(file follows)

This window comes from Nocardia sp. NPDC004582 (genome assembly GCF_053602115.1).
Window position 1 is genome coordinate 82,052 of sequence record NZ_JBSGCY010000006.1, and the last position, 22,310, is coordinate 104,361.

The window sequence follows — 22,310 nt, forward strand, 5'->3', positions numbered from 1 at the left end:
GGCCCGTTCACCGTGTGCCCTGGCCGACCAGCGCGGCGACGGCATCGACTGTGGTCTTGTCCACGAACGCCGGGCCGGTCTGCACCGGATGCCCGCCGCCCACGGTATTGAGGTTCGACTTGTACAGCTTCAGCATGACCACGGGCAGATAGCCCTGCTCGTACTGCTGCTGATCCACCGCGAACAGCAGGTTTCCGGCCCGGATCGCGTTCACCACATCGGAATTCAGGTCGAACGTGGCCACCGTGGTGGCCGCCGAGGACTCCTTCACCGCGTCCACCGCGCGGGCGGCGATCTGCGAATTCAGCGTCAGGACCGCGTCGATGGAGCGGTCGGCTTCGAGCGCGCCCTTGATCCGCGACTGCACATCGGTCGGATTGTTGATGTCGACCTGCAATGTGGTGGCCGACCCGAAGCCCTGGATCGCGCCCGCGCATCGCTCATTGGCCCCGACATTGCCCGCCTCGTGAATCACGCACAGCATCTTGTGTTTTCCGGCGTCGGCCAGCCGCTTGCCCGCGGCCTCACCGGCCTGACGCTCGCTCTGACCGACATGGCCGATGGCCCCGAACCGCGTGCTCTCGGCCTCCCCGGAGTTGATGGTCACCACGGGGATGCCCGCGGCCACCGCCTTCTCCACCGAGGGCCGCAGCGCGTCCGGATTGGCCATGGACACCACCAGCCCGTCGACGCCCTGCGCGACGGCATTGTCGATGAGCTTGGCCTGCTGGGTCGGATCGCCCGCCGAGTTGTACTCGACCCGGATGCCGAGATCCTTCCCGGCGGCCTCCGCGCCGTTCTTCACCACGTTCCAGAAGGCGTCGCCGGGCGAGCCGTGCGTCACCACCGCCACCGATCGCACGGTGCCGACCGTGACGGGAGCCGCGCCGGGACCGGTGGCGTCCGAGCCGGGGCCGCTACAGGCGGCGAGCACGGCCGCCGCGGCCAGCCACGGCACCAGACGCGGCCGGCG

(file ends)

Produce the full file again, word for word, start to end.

This window comes from Nocardia sp. NPDC004582 (genome assembly GCF_053602115.1).
Window position 1 is genome coordinate 82,052 of sequence record NZ_JBSGCY010000006.1, and the last position, 22,310, is coordinate 104,361.

The window sequence follows — 22,310 nt, forward strand, 5'->3', positions numbered from 1 at the left end:
GGCCCGTTCACCGTGTGCCCTGGCCGACCAGCGCGGCGACGGCATCGACTGTGGTCTTGTCCACGAACGCCGGGCCGGTCTGCACCGGATGCCCGCCGCCCACGGTATTGAGGTTCGACTTGTACAGCTTCAGCATGACCACGGGCAGATAGCCCTGCTCGTACTGCTGCTGATCCACCGCGAACAGCAGGTTTCCGGCCCGGATCGCGTTCACCACATCGGAATTCAGGTCGAACGTGGCCACCGTGGTGGCCGCCGAGGACTCCTTCACCGCGTCCACCGCGCGGGCGGCGATCTGCGAATTCAGCGTCAGGACCGCGTCGATGGAGCGGTCGGCTTCGAGCGCGCCCTTGATCCGCGACTGCACATCGGTCGGATTGTTGATGTCGACCTGCAATGTGGTGGCCGACCCGAAGCCCTGGATCGCGCCCGCGCATCGCTCATTGGCCCCGACATTGCCCGCCTCGTGAATCACGCACAGCATCTTGTGTTTTCCGGCGTCGGCCAGCCGCTTGCCCGCGGCCTCACCGGCCTGACGCTCGCTCTGACCGACATGGCCGATGGCCCCGAACCGCGTGCTCTCGGCCTCCCCGGAGTTGATGGTCACCACGGGGATGCCCGCGGCCACCGCCTTCTCCACCGAGGGCCGCAGCGCGTCCGGATTGGCCATGGACACCACCAGCCCGTCGACGCCCTGCGCGACGGCATTGTCGATGAGCTTGGCCTGCTGGGTCGGATCGCCCGCCGAGTTGTACTCGACCCGGATGCCGAGATCCTTCCCGGCGGCCTCCGCGCCGTTCTTCACCACGTTCCAGAAGGCGTCGCCGGGCGAGCCGTGCGTCACCACCGCCACCGATCGCACGGTGCCGACCGTGACGGGAGCCGCGCCGGGACCGGTGGCGTCCGAGCCGGGGCCGCTACAGGCGGCGAGCACGGCCGCCGCGGCCAGCCACGGCACCAGACGCGGCCGGCG